China’s Asia Strategy under President Xi Jinping

Avinash Godbole was Research Assistant at the Institute for Defence Studies and Analyses, New Delhi.
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  • May 2015

    China has reoriented its foreign policy strategy since Xi Jinping became president. This could significantly recast China’s relations with Asian countries. The process that began with Xi Jinping’s coming to power in 2012–2013 reached, in a sense, a definitive moment, with the Central Conference on Work Relating to Foreign Affairs held in Beijing in November 2014. From an earlier strategy of lying low to the present-day outlook of leading from the front and from a diplomatic strategy centred on great powers to one focusing on neighbourhood, China has come a long way within a relatively short space of time.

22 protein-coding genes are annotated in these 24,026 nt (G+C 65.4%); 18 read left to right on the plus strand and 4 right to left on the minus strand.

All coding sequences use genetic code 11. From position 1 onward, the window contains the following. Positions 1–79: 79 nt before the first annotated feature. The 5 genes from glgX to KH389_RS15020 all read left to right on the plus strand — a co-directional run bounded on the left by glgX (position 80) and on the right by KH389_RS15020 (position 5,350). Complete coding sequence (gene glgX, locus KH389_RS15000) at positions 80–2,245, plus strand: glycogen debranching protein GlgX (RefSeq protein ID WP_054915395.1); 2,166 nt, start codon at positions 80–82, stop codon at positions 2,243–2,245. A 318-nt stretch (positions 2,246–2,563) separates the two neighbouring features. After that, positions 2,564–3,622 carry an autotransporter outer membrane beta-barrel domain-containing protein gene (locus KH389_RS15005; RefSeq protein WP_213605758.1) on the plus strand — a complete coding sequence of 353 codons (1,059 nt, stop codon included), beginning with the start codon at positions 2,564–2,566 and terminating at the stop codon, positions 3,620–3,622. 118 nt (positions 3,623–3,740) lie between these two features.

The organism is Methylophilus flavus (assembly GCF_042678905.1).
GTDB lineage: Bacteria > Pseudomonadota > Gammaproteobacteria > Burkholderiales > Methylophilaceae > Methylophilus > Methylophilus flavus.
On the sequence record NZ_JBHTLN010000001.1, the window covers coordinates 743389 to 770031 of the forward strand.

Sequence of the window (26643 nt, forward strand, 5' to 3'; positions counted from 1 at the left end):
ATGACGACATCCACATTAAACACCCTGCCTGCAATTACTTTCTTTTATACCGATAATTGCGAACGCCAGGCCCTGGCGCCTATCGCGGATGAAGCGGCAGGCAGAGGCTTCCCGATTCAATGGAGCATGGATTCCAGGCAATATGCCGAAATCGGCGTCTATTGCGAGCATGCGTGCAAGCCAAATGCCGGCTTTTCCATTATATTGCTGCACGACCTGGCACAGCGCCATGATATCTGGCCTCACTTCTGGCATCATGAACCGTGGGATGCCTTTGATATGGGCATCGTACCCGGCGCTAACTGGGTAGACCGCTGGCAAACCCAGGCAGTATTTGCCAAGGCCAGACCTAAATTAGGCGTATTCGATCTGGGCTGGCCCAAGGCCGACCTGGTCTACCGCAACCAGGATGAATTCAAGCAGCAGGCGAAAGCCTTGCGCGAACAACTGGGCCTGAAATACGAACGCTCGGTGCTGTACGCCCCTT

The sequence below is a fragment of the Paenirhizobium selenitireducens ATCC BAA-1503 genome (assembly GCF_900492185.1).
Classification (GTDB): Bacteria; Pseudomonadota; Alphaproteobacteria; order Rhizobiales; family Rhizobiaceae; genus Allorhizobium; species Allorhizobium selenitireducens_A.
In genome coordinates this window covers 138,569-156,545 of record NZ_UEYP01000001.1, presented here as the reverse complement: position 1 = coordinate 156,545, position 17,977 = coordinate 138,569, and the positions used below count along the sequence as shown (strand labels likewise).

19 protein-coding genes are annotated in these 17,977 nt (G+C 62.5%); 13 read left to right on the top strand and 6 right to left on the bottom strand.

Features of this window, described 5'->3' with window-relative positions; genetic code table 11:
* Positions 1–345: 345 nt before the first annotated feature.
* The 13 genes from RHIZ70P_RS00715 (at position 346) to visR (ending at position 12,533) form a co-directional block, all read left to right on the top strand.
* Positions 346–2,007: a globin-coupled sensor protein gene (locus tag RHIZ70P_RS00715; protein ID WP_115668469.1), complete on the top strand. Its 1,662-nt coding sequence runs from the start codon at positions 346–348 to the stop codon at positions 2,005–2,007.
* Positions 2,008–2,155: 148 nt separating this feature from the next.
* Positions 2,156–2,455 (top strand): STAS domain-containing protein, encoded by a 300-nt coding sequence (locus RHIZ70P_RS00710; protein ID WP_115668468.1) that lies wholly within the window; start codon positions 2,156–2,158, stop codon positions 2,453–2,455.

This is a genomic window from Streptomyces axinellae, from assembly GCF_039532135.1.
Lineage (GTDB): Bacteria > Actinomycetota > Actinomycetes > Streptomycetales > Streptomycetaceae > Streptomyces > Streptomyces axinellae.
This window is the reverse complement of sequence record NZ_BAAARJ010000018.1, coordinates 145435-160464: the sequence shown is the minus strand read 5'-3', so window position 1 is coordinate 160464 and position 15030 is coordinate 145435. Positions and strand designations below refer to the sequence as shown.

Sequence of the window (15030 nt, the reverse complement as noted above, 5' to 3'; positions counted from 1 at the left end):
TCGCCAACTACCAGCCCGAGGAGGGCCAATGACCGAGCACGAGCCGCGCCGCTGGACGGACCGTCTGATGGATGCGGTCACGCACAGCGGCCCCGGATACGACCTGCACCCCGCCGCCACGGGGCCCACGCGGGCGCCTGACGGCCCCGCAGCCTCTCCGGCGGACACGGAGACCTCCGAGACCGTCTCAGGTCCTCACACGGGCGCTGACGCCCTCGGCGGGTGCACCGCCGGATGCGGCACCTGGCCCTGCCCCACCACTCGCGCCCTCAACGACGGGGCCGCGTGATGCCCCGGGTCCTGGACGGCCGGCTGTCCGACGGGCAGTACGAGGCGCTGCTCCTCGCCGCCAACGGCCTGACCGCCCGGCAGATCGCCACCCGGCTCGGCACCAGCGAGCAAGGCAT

For a long time during its reform era, as China continued to build its economy, its strategic position appeared to have been guided by the famous Deng Xiaoping axiom of ‘hide your strength, bide your time’. In the last two years China seems to have crossed the threshold, having achieved what it feels is adequate power. It is thus no longer biding its time. President Xi has articulated very clearly that China is a different economic power and it is going to use its economic capacity, built over the last 30 years, to create a new kind of Asian regional economic and security architecture.